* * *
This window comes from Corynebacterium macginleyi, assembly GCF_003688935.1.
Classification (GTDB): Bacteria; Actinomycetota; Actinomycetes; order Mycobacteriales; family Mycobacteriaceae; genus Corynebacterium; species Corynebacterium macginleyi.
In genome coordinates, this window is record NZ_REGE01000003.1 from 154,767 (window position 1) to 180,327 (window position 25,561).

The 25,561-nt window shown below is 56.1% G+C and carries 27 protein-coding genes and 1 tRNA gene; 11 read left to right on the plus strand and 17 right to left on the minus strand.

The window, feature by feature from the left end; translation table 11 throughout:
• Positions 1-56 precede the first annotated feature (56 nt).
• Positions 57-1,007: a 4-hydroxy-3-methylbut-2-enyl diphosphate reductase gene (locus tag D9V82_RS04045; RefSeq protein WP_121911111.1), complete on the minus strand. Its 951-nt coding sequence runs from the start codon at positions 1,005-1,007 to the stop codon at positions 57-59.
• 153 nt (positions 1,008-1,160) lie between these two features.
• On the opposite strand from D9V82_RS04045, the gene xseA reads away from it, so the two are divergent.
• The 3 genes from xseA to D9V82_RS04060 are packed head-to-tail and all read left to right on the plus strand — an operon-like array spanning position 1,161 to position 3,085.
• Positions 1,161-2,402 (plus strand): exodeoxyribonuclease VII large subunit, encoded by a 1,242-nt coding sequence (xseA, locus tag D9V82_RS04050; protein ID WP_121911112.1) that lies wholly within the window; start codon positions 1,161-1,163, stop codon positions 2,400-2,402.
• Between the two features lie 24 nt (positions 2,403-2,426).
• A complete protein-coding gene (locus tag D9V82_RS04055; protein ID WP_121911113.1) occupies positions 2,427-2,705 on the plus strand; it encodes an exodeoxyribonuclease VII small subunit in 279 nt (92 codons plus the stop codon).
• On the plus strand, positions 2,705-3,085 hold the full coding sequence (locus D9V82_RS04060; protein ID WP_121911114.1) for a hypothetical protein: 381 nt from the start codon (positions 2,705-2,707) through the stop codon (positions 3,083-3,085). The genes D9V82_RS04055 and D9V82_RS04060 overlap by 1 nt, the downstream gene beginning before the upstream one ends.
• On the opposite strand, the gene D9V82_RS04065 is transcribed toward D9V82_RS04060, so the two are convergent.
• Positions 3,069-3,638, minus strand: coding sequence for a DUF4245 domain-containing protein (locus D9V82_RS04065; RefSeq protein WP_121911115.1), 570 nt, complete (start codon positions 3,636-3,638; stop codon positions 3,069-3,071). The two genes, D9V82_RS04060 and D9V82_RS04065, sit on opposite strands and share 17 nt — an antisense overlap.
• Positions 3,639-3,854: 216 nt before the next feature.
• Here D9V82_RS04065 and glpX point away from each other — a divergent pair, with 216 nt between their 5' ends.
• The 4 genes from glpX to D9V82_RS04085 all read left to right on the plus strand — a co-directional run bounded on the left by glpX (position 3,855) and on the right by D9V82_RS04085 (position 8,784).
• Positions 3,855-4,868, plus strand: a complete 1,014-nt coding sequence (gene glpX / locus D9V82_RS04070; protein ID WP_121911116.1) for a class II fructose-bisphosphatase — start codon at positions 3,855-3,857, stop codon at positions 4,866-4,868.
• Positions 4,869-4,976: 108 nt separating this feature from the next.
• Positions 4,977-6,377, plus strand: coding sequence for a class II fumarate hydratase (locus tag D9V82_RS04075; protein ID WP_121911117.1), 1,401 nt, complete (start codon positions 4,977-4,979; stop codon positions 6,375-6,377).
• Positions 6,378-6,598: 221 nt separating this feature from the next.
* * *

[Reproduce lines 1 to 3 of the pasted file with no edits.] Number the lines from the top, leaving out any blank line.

This window comes from Corynebacterium macginleyi, assembly GCF_003688935.1.
Classification (GTDB): Bacteria; Actinomycetota; Actinomycetes; order Mycobacteriales; family Mycobacteriaceae; genus Corynebacterium; species Corynebacterium macginleyi.
In genome coordinates, this window is record NZ_REGE01000003.1 from 154,767 (window position 1) to 180,327 (window position 25,561).